The webinar is a program of the Rhode Island Shellfish Initiative. The Initiative “honors the legacy and vital role shellfish play in supporting our environment, families, traditions, and economy. Through a partnership of government, business, academia, and community, the Initiative will strengthen our state’s shellfish management practices and promote growth and innovation within out local seafood industry. Visit the Initiative at or email/call Cygler at or 401-874-6197.

Happy International Women’s Day! Bonne Journée internationale de la femme!

CRC salutes women on our team around the world!

Clockwise from upper left:
Kim Kaine in Tanzania with the State Department Pearl Group. Kim takes care of administrative and financial tasks for the CRC’s International team and centerwide including facilitating CRC’s International Student and Visiting scholar Ambassador Program as well as facilitating logistics for CRC’s International training events (workshops, study tours and meetings) in the US.
Khady Sané is the Chief of Party for COMFISH Plus in Senegal. Under her leadership, the implementation of Collaborative  fisheries Management through the strengthening of the main local governance body for fisheries – the Local Council for Artisanal Fishing  – has become an experience that is beginning to revolutionize the fisheries sector in Senegal.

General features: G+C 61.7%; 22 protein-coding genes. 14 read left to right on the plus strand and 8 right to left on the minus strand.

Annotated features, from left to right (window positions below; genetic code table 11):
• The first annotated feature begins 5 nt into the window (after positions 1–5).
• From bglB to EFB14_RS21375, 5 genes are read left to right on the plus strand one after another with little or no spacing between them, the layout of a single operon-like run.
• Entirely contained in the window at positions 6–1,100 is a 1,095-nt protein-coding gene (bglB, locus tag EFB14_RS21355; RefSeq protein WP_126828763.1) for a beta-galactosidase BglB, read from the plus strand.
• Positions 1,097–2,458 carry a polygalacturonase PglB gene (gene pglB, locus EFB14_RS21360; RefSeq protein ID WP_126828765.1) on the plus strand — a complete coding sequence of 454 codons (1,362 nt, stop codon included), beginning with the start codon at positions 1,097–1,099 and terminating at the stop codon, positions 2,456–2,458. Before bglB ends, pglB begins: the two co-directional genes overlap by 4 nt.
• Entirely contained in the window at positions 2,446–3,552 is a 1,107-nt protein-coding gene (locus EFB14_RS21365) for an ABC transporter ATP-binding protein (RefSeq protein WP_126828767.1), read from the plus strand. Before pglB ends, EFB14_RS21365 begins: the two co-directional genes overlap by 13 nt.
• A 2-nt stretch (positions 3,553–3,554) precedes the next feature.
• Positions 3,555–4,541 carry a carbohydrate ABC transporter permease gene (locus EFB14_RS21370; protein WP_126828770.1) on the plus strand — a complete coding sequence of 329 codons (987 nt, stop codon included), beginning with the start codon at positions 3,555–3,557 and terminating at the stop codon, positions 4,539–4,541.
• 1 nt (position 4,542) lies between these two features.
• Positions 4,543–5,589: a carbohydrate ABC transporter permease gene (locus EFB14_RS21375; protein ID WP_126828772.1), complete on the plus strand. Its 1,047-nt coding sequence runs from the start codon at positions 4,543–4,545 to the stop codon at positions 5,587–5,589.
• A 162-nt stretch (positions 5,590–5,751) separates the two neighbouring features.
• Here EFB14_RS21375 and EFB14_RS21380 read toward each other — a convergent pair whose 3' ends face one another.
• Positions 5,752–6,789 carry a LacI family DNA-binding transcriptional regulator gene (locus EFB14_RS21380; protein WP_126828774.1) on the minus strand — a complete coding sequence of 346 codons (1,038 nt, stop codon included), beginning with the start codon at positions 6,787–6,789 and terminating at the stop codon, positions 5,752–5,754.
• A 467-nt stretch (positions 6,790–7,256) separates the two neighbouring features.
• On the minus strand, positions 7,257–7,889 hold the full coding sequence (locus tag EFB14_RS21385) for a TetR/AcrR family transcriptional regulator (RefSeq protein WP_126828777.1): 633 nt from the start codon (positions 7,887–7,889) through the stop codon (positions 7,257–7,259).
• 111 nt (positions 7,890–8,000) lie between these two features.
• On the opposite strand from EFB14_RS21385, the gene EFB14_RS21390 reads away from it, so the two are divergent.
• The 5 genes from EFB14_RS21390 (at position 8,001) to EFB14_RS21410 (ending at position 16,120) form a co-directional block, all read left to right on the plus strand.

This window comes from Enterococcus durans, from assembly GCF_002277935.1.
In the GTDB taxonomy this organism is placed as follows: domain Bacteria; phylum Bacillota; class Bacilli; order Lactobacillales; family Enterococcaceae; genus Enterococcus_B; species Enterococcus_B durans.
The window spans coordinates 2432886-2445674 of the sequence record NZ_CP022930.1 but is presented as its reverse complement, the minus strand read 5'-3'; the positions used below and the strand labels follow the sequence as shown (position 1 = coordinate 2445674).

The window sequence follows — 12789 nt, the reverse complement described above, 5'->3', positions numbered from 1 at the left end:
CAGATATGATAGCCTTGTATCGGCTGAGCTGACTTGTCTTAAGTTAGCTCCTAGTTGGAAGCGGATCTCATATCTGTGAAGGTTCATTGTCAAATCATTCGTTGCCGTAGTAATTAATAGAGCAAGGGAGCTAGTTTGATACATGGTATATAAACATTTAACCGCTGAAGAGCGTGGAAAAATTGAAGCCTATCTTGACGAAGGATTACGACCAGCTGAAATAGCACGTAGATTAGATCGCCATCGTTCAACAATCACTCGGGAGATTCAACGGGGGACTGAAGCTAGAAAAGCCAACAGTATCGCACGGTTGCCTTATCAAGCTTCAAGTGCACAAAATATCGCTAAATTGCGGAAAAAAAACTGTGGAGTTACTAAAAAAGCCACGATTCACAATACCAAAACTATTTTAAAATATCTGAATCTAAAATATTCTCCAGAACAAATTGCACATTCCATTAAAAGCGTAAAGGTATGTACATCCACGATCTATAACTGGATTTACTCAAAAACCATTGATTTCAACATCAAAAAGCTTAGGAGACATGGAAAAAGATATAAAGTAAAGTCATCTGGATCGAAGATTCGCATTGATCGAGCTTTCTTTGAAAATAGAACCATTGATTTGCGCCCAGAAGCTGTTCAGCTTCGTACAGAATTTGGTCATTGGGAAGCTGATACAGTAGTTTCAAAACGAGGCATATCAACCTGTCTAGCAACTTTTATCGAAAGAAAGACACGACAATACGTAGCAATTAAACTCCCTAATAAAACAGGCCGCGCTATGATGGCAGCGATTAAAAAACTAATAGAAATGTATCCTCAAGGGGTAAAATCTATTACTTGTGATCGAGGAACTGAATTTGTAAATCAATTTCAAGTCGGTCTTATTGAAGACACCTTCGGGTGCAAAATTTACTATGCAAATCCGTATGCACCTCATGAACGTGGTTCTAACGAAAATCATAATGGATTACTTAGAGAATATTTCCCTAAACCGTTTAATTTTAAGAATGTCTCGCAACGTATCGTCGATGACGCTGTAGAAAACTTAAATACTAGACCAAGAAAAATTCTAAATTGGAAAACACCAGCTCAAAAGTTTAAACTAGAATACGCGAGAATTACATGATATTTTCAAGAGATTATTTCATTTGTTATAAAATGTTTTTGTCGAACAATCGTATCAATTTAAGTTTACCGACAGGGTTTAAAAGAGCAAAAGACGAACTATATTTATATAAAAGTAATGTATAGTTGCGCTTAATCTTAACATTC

Cathy Dwyer, Events and Logistics Specialist, representing CRC at the Graduate School of Oceanography Open House: Ocean Sciences for the Ocean State.
Cindy Moreau and Debbie Antwi, finance office from the Central and Western Fishmongers Improvement Association (CEWEFIA).  As a part of Cindy’s role as International Portfolio Coordinator this is on a site visit to CEWEFIA in Cape Coast, Ghana.
Azure Cygler is a fisheries extension specialist for RI SeaGrant and CRC, working on the RI shellfish management plan, the first of its kind in the state.
Karen Kent, Senior Coastal Manager, celebrates that the Gambia sole Fishery Improvement Plan (FIP) is on-line and joining other FIPs on a global platform to track progress and engage investors in supporting sustainably managed fisheries, especially small scale developing country fisheries.

Ghana Celebrates Independence Day

Wood Carving of Ghana Fishing Canoe